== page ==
"[Kershaw] is not just a thrower. He can pitch, too," Uecker said. "He can paint the corners and do what he wants. Sandy was kind of the same way. When Sandy was on his game and really right, his fastball was great and his curveball was just so sharp-breaking."
In 1965, arguably Koufax’s best season, Uecker went 6-for-15 against him and hit a home run. For one season at least, Uecker kind of owned Koufax.
"I don’t know why I had success against him," Uecker said. "I played for the most [part] against left-handed pitching. Every time I see Sandy, and I still do it, I always apologize, because I thought I was going to keep him out of the Hall of Fame. He is a great guy and a great pitcher."
What does he remember about that homer off Koufax?
"I remember it was at Dodger Stadium," Uecker said. "I think when I got back to the dugout, the guys were laying on the floor."
The other night in Milwaukee, Kershaw blew past 2,000 career strikeouts, whiffing 14 Brewers and becoming the second-fastest pitcher ever to hit that mark by games pitched (277). Only Randy Johnson (262) got there faster. With Kershaw nearing age 30 (he’ll get there during spring training next year), we’re likely entering into a new phase of Kershaw-related milestones.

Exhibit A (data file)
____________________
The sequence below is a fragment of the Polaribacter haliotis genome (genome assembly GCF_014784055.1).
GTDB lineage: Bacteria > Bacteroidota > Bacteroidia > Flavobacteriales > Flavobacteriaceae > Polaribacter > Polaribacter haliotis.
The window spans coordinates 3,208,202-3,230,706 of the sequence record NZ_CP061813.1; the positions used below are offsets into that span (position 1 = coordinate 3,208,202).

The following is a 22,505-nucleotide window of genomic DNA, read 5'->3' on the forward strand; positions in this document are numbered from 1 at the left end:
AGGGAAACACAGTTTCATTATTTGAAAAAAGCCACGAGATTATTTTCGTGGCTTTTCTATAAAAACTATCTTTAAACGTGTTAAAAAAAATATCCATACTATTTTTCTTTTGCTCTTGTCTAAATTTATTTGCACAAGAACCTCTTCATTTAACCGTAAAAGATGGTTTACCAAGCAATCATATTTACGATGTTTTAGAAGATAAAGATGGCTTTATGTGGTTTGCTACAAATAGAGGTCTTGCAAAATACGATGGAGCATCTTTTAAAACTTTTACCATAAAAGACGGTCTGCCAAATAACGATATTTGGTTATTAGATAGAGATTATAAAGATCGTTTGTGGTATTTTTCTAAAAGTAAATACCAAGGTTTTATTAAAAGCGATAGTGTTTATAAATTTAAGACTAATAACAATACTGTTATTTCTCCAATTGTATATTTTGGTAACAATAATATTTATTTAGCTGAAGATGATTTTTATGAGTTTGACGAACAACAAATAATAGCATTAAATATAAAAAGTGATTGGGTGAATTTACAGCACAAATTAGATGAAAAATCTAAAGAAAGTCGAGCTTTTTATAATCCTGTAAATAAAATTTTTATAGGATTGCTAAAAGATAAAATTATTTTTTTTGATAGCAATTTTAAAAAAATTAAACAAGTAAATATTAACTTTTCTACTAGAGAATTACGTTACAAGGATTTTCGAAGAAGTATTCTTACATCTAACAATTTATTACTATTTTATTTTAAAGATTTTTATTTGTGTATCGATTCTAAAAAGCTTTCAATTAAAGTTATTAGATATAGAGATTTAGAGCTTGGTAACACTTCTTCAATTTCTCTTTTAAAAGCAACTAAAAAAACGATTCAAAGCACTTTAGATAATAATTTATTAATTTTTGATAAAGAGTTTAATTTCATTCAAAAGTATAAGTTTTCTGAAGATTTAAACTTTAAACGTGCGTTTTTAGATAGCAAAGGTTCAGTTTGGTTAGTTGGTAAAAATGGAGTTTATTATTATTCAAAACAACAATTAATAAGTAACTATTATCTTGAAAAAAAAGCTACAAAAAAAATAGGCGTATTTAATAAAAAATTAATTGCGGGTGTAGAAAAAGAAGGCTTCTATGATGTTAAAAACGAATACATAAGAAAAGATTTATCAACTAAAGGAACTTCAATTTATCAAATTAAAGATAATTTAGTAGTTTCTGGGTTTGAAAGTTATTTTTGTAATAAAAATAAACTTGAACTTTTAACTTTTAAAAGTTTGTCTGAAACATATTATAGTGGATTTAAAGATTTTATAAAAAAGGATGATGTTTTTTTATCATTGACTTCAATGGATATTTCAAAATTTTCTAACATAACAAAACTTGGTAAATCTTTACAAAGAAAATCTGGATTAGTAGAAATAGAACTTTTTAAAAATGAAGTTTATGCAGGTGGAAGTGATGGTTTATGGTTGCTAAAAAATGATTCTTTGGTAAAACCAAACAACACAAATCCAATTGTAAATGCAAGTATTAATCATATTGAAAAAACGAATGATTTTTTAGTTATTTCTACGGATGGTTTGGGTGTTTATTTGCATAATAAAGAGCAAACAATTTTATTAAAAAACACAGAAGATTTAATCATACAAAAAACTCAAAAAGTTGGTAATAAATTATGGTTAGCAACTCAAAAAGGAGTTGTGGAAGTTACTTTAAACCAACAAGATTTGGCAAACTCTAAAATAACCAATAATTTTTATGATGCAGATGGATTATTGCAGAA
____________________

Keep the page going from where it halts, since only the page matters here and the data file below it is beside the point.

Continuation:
"He's in very, very exclusive company," Dodgers manager Dave Roberts said. "The thing that's remarkable about Clayton is that it's a notch in his belt, but I don't think he puts too much credence in that. That says a lot about his character, understanding not only the big picture but his ability to stay micro-focused on today. He's a great pitcher, and for me to be a part of his journey is great."
"[Kershaw] is not just a thrower. He can pitch, too. He can paint the corners and do what he wants. Sandy was kind of the same way. When Sandy was on his game and really right, his fastball was great and his curveball was just so sharp-breaking." Broadcaster and former catcher Bob Uecker on Clayton Kershaw and Sandy Koufax
It’s pretty amazing, really. Not only has Kershaw more or less matched Koufax’s unmatchable peak, but he has done it as a lefty in the same uniform in the same stadium. What are the odds? Don’t ask Kershaw, who isn’t big on talking up his achievements, not even on a night he reaches a concrete milestone like 2,000 strikeouts.
"It'll be cool some day," Kershaw said after the Milwaukee game. "I guess when you retire, you look back on that stuff. I'm not taking it for granted but also not thinking about it, how to quantify it. It'll be cool some day."